|Image from EDGE|
Yes, the Old World Sucker-Footed Bat (Myzopoda aurita) has, as its name suggests, suction cups on its wrists and ankles. Because of this adaptation, it can attach itself in cheesy-‘60s-spy-film style to the sides of broad leaves and smooth stems, hence the title of the post. Otherwise, it looks much like any other microchiropteran (echolocating bat, as opposed to the fruit bats), with ears bigger than its head and small, beady eyes. As my grandmother put it, it looks like a bulldog with fins.
There is little known about this bat’s specific habits. It is a moth-eater (mostly) and may require specific broad-leaved palms to roost upon. Researchers believe the glands in the suction cups might produce a glue-like substance (since we all know how long those plastic suction cups stick normally). While most bats are observed by mist netting, the Sucker-Footed Bat (such a cool name!) maneuvers well enough to avoid them, leading to even less certainty about this animal’s lifestyle.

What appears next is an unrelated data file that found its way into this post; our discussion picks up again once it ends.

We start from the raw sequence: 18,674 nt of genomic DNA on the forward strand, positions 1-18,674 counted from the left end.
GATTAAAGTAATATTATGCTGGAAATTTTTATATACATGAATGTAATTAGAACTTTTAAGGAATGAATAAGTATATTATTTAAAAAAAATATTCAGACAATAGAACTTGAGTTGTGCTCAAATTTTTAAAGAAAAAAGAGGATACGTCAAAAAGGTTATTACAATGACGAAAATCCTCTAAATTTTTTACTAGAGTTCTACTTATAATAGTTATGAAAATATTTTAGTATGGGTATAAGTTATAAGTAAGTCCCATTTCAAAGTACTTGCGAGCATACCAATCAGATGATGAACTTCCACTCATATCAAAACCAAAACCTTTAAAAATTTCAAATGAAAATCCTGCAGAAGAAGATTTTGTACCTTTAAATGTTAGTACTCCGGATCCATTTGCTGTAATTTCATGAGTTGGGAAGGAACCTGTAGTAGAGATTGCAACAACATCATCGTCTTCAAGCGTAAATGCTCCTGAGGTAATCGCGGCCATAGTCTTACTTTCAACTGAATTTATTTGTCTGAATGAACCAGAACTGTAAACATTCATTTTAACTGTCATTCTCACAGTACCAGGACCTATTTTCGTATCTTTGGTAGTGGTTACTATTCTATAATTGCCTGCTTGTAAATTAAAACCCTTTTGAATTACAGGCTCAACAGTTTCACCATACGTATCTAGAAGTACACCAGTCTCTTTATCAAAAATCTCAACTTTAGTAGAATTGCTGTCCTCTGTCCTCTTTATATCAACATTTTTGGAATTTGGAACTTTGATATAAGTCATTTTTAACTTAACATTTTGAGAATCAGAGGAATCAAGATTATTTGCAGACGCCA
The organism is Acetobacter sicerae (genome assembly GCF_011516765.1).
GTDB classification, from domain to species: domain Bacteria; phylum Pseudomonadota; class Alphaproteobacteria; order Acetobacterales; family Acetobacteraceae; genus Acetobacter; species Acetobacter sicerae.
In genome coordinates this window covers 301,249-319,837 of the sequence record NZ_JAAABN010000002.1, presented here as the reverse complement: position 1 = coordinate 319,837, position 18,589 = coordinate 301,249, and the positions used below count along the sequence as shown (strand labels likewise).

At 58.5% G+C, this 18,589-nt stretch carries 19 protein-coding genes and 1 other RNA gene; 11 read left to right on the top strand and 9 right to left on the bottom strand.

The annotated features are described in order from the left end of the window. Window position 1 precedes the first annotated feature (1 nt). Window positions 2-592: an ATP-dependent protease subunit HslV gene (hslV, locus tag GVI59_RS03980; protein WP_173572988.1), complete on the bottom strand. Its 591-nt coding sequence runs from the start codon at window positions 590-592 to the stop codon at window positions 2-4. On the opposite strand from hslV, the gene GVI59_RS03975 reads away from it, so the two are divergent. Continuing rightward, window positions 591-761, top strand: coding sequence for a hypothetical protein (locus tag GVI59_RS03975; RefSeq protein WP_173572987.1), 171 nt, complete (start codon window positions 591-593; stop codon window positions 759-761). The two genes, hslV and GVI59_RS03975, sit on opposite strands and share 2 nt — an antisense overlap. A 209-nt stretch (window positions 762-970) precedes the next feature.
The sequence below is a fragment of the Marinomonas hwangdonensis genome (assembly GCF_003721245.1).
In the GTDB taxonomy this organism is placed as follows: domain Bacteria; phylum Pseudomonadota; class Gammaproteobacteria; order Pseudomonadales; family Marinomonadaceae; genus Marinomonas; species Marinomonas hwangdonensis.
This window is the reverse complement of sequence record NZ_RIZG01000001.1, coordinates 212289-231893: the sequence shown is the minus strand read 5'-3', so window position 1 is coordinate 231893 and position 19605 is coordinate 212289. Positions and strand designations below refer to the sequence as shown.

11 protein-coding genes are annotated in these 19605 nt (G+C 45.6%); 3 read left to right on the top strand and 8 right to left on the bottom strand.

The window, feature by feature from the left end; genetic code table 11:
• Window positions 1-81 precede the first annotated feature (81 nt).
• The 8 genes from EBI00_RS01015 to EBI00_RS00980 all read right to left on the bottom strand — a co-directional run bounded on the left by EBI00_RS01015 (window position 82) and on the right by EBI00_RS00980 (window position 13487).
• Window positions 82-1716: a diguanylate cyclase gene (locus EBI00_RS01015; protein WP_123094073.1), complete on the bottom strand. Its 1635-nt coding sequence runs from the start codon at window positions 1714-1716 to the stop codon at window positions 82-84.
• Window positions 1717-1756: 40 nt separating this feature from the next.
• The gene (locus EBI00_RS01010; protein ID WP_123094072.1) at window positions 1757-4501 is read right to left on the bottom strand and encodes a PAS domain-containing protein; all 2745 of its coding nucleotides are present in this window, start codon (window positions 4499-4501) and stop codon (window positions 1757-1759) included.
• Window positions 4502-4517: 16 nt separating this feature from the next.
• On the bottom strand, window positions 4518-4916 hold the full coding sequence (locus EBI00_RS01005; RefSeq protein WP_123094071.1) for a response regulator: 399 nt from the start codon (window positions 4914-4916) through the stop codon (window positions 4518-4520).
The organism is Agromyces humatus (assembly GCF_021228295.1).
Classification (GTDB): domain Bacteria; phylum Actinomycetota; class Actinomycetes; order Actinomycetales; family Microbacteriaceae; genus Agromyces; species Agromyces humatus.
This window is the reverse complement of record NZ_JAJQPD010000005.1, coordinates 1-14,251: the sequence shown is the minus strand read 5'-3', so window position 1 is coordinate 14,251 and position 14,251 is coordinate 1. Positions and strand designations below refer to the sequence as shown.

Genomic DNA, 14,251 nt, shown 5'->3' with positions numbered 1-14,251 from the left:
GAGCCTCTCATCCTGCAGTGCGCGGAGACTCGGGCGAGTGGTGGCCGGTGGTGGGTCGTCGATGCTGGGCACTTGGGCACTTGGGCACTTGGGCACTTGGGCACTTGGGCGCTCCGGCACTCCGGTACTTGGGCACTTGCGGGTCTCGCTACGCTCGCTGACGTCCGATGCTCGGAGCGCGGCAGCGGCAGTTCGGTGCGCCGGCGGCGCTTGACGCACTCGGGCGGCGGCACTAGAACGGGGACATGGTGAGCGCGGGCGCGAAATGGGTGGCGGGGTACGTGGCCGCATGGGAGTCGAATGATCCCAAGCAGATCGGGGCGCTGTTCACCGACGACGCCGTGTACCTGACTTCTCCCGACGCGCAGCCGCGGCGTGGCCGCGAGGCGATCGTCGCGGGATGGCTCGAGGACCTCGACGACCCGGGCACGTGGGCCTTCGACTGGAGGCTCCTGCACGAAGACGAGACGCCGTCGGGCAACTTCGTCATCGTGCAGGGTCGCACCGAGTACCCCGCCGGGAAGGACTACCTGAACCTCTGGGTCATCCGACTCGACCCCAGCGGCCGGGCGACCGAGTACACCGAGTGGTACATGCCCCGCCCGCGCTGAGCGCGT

They’re found only on the eastern edge of Madagascar, though evidence suggests it once (in the Pleistocene) inhabited most of eastern Africa. Loss of habitat has certainly negatively affected the bat’s populations, and sadly, there aren't many conservation efforts in place (although just telling you about it has helped the situation just a little bit). Scientists have recently found another species in the same genus, making it possibly a little less Evolutionarily Distinct.
Oh, by the way, the last suggestion I got was that post last month that I talked about. I’m kind of hard up for new ideas. Pleeeeaaase?
1That stands for Evolutionarily Distinct Globally Endangered, meaning that once these animals are extinct, nothing like them will exist in the world. Kinda chilling, isn’t it?
2Just because I’m describing them all as “small-rodent looking mammals” does not mean they’re all the same. Small-rodent looking mammals are exceedingly diverse.